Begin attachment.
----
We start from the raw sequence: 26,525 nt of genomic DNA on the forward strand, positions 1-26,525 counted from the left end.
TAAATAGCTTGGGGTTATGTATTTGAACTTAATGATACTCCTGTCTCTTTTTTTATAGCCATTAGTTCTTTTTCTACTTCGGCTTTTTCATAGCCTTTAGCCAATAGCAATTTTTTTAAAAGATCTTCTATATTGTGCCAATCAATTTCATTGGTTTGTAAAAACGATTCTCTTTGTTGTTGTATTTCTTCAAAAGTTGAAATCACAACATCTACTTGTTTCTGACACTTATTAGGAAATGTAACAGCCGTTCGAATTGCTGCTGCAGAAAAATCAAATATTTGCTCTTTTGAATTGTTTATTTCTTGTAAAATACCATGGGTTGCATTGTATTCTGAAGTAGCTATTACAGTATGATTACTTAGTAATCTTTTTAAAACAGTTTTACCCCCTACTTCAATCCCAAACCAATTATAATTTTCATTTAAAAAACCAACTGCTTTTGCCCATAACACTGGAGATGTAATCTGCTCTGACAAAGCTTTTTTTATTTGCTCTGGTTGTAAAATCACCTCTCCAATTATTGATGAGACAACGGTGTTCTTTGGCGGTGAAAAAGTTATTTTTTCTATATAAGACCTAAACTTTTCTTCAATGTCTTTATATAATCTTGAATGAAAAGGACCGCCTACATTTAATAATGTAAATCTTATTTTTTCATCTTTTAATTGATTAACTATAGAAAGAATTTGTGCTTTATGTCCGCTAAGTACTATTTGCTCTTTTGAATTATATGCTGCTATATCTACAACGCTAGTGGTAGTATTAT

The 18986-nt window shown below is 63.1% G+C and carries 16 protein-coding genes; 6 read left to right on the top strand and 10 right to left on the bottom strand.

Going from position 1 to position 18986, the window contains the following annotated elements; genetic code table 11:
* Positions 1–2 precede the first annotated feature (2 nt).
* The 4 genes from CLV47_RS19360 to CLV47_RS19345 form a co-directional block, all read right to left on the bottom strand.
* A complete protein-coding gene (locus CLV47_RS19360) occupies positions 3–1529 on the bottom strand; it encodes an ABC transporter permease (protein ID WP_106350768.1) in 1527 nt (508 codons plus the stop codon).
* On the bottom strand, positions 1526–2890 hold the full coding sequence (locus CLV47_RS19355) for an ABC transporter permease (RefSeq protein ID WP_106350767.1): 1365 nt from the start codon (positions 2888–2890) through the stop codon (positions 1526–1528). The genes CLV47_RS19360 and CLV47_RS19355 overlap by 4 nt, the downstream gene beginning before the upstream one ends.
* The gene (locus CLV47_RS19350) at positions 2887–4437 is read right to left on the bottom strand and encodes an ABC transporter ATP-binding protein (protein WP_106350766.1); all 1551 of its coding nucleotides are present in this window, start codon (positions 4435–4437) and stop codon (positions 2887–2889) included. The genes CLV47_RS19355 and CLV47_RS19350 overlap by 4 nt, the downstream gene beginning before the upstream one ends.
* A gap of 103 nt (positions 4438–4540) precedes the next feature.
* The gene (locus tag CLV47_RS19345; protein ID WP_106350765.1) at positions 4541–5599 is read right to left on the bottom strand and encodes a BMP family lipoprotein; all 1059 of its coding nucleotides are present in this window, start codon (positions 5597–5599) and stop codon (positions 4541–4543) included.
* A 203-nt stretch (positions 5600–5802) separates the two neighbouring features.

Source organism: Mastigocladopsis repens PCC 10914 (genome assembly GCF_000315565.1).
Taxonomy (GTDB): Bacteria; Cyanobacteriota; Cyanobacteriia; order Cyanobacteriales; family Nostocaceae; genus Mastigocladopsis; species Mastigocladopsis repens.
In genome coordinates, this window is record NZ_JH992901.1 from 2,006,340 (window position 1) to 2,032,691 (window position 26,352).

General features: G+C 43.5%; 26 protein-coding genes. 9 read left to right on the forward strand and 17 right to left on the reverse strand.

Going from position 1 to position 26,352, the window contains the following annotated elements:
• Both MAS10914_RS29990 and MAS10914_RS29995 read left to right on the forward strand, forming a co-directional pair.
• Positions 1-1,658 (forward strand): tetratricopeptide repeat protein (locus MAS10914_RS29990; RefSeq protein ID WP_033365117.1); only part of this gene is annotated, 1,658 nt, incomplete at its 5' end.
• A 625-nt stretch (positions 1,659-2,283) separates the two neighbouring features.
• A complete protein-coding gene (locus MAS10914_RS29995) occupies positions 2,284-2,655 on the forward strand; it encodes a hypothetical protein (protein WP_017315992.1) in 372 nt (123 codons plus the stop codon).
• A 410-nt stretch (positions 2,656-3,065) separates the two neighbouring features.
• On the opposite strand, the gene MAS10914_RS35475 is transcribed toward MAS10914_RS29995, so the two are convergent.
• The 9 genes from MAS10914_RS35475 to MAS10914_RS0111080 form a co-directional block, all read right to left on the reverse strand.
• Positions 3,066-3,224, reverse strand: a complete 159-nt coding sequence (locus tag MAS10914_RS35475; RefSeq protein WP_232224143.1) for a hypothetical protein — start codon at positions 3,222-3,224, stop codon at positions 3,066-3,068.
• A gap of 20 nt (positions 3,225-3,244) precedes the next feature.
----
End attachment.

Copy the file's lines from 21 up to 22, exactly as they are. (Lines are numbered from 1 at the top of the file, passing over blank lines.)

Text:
• A complete protein-coding gene (locus MAS10914_RS29995) occupies positions 2,284-2,655 on the forward strand; it encodes a hypothetical protein (protein WP_017315992.1) in 372 nt (123 codons plus the stop codon).
• A 410-nt stretch (positions 2,656-3,065) separates the two neighbouring features.